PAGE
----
Clinical case study: Infection
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Dr Lomax is a staff grade anaesthetist working in the NHS at a District General Hospital. She presents to the Occupational Health department after talking to her consultant, as she has noticed recent symptoms which she feels are affecting her work. You see her in your capacity as an occupational health physician within the Trust.
She complains of general malaise together with a rash. Further questioning reveals that she has noticed mild "flu like" symptoms for about three days. On the day she presents to the occupational health department she notices that a rash has appeared on her face. There is no other significant current or past medical history and she is not taking any medication.
She has a few vesicles on her face, which she says have appeared that day. The distribution and appearance of the rash leads to her being diagnosed as having chicken pox. Dr Lomax cannot remember having chicken pox in the past.
The Occupational Health staff have taken a blood sample to test for antibodies and sent her home pending the result.
What work-related information would you need to obtain from Dr Lomax?
- Where (specifically) in the Trust she was working for the 2 days prior to the appearance of her rash
- Whom she has been in contact with (staff and patients) over this time period - note that contact is defined as being in the same room for 15 minutes or more, or having a face-to face-conversation with another individual.
Clinical effects of infection with varicella
Varicella is a viral infection which can affect children and adults and infection in adults is likely to be severe. Patients are infectious for 2 days prior to appearance of the rash, until the vesicles have healed.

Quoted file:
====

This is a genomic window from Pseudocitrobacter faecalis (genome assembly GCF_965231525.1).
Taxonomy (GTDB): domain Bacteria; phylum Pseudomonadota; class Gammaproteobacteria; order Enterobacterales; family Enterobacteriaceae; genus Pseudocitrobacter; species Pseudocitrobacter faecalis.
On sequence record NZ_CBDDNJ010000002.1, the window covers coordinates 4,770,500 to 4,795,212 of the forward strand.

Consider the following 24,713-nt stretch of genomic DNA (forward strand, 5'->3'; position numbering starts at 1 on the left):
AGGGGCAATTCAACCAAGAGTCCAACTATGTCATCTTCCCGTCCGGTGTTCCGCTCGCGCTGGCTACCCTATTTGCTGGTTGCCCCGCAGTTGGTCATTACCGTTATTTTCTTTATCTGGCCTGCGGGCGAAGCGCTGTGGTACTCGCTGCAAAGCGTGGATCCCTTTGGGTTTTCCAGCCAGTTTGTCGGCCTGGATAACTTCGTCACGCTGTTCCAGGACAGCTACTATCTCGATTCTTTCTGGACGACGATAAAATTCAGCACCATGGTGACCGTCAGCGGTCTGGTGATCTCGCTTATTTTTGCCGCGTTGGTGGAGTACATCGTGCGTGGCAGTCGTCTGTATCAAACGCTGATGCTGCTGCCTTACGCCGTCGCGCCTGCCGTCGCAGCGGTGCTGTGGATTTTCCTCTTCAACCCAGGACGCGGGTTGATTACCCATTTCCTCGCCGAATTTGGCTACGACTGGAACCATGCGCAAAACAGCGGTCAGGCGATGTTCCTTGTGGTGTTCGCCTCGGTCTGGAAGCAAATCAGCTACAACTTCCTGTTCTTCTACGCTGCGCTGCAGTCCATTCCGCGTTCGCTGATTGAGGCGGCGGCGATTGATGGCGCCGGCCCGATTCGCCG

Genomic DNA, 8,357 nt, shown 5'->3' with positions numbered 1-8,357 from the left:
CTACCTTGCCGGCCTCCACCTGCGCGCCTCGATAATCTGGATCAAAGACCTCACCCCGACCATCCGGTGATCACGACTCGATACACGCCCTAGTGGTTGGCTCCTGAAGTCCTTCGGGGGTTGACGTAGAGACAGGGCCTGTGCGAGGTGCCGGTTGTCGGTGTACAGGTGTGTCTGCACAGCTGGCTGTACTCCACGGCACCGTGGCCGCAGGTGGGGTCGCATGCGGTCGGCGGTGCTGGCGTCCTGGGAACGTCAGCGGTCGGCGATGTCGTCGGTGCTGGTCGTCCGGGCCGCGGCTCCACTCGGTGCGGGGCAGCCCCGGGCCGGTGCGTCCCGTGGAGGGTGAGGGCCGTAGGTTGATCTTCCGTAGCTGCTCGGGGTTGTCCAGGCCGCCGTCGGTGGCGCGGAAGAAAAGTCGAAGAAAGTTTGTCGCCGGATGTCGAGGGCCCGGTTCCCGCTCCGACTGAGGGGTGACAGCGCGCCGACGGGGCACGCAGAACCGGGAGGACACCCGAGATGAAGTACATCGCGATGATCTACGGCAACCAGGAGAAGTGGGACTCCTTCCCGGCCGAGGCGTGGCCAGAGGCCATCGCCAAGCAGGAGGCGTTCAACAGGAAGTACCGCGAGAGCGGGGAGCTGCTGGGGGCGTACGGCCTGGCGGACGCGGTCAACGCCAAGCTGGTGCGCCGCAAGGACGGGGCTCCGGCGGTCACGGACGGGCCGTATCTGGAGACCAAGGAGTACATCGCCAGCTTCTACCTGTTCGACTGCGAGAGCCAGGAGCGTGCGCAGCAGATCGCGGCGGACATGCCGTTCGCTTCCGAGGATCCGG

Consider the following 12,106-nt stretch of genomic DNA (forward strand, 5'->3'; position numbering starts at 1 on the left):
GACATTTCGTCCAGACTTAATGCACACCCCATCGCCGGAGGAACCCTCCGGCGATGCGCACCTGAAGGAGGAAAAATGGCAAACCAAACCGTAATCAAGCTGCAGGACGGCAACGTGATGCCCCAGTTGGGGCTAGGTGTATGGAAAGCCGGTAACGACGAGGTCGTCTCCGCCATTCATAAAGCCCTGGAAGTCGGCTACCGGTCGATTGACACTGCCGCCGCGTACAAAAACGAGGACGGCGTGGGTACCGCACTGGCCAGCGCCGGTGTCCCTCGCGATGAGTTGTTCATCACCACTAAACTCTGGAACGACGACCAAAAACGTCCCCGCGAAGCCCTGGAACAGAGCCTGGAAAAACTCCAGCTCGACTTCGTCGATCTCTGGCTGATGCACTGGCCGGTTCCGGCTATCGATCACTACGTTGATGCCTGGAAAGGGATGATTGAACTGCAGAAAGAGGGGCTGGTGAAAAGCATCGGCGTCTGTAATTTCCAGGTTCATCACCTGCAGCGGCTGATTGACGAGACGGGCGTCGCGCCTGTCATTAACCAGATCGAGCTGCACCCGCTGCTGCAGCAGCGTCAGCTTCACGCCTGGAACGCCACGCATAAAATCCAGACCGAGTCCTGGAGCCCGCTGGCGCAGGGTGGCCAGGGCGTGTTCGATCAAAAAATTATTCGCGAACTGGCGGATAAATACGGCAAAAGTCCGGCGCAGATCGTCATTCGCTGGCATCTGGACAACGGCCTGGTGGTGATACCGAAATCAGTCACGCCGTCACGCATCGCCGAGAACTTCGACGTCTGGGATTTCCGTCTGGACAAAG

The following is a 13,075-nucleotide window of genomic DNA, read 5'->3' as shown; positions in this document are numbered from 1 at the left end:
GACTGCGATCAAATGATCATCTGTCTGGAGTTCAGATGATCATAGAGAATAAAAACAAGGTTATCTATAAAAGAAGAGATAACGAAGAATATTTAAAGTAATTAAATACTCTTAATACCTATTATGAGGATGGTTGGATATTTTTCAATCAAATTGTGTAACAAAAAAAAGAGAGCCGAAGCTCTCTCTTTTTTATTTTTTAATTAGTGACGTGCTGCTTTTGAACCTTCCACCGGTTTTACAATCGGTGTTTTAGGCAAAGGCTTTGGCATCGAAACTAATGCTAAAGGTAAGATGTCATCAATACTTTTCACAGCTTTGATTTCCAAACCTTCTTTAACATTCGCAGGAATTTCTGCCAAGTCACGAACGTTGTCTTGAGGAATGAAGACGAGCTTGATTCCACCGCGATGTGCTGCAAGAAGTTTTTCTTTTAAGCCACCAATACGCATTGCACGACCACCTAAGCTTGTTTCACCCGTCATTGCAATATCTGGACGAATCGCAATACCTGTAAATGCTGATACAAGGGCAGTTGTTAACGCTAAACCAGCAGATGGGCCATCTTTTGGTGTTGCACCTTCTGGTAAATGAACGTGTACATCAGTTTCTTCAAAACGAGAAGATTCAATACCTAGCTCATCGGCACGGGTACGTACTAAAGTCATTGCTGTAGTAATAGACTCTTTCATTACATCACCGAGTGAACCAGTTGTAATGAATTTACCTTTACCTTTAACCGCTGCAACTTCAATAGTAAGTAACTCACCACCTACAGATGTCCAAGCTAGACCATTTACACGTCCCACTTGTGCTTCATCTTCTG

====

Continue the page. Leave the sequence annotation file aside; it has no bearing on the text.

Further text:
What do you know about transmission rates for varicella?
Varicella is highly transmissible and secondary transmission rates can be as high as 90% in close contacts.
Which groups of patients might be more susceptible to the effects of varicella?
Immune suppressed and neonates are highly susceptible to severe disease and may die of the illness.
What do you know about the syndrome associated with varicella infection during the first 20 weeks of pregnancy?
This may result in limb hypoplasia, microcephaly, cataracts, growth retardation, skin scarring and interuterine death.
In Dr Lomax's case, as a staff grade anaesthetist she may have been highly mobile throughout the hospital. She may well have worked on the delivery suite, resuscitated a neonate, or worked on ITU in the past few days. Non-immune individuals who have been in contact with her need to be identified.
Human varicella-zoster immunoglobulin can be given to vulnerable individuals to provide protection if the patients are identified in time. Non-immune health care workers are potentially infectious from day 11 to day 21 from the date of contact and should be suspended from clinical duties during this period (note that there may be local policies and national guidance on periods of infectivity which may not reflect the timescale quoted here).